I'm very excited to bring you this guest post from Mandy at Math Dyal. I so admire Mandy for her creativity, her work ethic and her ability to reach students who are afraid of math. Here is a photo I stole from Mandy's Facebook page:

Her students love her! She's one of those teachers who just knows how to get through to kids because she listens to them and allows herself to learn from them. So without any more gushing, here is Mandy's guest post on self-checking middle school math activities:

A few years ago, I had a student named Cara (care-a). She was one of those dream students who did all her work and loved to participate in class, so I would call on her a lot.

*“Cara, what would the next step in this problem be?”*

*“Cara, can you find the error in this students’ work?”*

And then in April, she told me, “It’s actually Cara (car-a).” She said that she felt bad correcting me, so she didn’t. But I had been pronouncing her name wrong for nine months, so almost every time I called on her during the last two months of school, I still got it wrong. I had practiced it incorrectly so many times, that it was ingrained in my brain as “Care-a.”

I think about Cara a lot when I plan instruction because it’s so hard to make a change after you have practiced something wrong. If students are given a work sheet with 20 equations to solve, and they solve them all wrong, it’s much harder for me to correct than if they only do a few wrong. Of course, there is still value in making mistake and correcting those mistakes, but I don’t want students taking off like a runaway train, practicing incorrectly too many times. I love to use self-checking activities so that students know right away if they are making a mistake and when to ask for help.

One of the easiest ways to make anything self-checking is to make an answer bank on the board. I will always throw in a few extra numbers so that students aren’t just guessing. Sometimes I make a PowerPoint slide to display while they work and somethings I will just write them on the board.

I absolutely love puzzles, and my students are always asking for more of them when it’s time to practice. Not only do I love the collaborative nature of this activity, but the fact that they have to find their answer on a puzzle piece before moving forward. Of course, with any self-checking activity, they may find what they think is the right answer but is actually an answer to a different problem, but they can even self-correct this with a puzzle because the pieces will not fit together correctly to form the right shape. Plus I love the conversations students have when they are working with peers on these puzzles. If you teach Pythagorean Theorem, try out this free puzzle.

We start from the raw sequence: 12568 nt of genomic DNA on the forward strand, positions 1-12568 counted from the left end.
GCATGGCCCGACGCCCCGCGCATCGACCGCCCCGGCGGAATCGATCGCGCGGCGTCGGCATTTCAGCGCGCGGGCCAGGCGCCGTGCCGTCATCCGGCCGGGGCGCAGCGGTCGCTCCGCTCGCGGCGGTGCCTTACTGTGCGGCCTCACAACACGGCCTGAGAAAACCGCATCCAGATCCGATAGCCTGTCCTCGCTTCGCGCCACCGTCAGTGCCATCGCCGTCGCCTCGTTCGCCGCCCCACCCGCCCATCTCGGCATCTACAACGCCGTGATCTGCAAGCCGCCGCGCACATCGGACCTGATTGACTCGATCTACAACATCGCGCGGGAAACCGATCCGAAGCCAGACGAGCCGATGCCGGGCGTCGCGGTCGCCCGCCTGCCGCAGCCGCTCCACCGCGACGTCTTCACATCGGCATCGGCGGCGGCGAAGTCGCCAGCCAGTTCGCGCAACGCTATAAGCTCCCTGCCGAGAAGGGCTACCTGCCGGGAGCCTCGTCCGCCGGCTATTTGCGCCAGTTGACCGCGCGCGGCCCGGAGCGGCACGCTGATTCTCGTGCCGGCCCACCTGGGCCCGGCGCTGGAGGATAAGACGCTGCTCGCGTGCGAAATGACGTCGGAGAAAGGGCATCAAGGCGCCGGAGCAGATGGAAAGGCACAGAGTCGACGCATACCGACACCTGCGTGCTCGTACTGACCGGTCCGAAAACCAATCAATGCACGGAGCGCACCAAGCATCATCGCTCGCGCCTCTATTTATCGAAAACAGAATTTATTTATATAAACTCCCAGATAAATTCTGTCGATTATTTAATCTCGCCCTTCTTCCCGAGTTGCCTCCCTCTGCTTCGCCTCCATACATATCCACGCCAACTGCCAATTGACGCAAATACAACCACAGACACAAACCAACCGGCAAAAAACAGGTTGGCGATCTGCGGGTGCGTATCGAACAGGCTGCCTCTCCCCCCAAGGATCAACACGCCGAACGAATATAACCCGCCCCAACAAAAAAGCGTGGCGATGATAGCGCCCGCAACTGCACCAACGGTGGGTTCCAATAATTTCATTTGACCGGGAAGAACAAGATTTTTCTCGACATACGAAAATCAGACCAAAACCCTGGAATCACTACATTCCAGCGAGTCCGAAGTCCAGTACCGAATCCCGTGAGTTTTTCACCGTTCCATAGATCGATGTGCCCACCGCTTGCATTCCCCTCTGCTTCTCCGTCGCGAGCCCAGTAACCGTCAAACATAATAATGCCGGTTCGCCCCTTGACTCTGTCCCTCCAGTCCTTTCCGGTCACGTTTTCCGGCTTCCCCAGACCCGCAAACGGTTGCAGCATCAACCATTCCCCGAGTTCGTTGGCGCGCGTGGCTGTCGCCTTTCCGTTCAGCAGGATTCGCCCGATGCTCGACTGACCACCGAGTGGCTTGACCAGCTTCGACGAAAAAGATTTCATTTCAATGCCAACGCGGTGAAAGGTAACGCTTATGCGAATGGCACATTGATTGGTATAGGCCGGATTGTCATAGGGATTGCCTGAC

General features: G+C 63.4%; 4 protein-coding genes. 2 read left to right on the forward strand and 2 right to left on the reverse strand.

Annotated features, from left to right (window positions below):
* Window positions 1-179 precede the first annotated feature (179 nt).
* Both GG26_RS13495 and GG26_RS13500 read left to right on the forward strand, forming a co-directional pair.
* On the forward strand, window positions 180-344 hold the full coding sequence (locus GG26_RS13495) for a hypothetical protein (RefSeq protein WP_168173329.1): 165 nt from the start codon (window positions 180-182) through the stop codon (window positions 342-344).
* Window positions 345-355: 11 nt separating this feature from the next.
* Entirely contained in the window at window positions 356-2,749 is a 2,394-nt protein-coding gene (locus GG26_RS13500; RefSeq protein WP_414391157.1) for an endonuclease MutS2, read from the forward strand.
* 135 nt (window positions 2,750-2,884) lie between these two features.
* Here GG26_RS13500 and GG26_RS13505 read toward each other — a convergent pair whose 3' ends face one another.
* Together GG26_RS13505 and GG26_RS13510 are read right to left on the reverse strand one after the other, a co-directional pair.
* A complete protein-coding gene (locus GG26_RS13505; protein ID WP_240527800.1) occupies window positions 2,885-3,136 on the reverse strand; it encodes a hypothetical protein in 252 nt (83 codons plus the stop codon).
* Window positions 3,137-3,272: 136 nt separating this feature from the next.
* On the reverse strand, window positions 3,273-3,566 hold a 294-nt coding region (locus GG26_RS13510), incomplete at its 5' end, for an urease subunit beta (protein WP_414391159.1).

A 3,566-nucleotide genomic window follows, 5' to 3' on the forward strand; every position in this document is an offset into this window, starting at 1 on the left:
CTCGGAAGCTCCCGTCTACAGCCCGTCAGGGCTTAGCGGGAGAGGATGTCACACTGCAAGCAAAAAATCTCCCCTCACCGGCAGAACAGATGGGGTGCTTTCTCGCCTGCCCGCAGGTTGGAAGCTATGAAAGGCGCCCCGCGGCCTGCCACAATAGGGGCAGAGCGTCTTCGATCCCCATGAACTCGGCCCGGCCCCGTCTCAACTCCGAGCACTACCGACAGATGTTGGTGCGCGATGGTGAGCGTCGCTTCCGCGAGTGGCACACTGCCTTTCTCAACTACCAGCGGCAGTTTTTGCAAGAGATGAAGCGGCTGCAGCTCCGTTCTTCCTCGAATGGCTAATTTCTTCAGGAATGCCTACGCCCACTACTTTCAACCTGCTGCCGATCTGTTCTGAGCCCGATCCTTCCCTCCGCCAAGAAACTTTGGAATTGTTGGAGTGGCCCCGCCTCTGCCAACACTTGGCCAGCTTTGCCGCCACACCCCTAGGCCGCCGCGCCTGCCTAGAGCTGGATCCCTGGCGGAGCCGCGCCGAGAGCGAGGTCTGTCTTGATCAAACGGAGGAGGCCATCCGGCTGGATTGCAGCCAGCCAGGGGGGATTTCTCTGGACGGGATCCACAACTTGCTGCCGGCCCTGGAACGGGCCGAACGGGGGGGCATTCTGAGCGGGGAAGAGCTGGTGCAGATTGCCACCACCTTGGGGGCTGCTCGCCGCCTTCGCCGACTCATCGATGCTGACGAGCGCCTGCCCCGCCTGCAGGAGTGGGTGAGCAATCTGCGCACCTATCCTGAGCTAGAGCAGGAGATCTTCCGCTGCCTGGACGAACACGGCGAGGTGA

My coloring activities have a build-in answer bank that ties in some coloring fun. My idea for these came from the answer banks I used to write on the board, and I just found a prettier way to display them, and give students a chance to be creative too. Students get to choose their own colors, so each final product is unique, and they make great displays.

Scavenger Hunts are another go-to resource when I want something self checking with some movement too. These are easy to hand-write on the fly and post around the room, with answers at the top and the new problem at the board. Again, students know they are making an error when they don’t find their answer, and either re-check their work or ask for help.

My newest favorite activity are these dominoes. I have found such a difference between giving my class practice problems from a workbook and giving them an activity like this. They solve the problem and then find the answer, match it, and it leads them to the next problem. They continue around until they find the end. These are just the right size for writing on if you print one-per-page and fit perfectly around a page of an interactive notebook if you print two-per-page. These fun dominoes are also a freebie in my store!

One of our biggest challenges as math teachers is building the confidence students need to be successful. A lot of students just carry a cloud of doubt over their heads when they are working out math problems, but when I use self-checking activities, I see their confidence grow as they celebrate each answer they get correct. They are also gaining independence because I’m not the only gatekeeper of the right answers, they have access to them. It frees up my time to help with the students who really need my attention and allows my students to move forward with confidence that they are getting the answers right.

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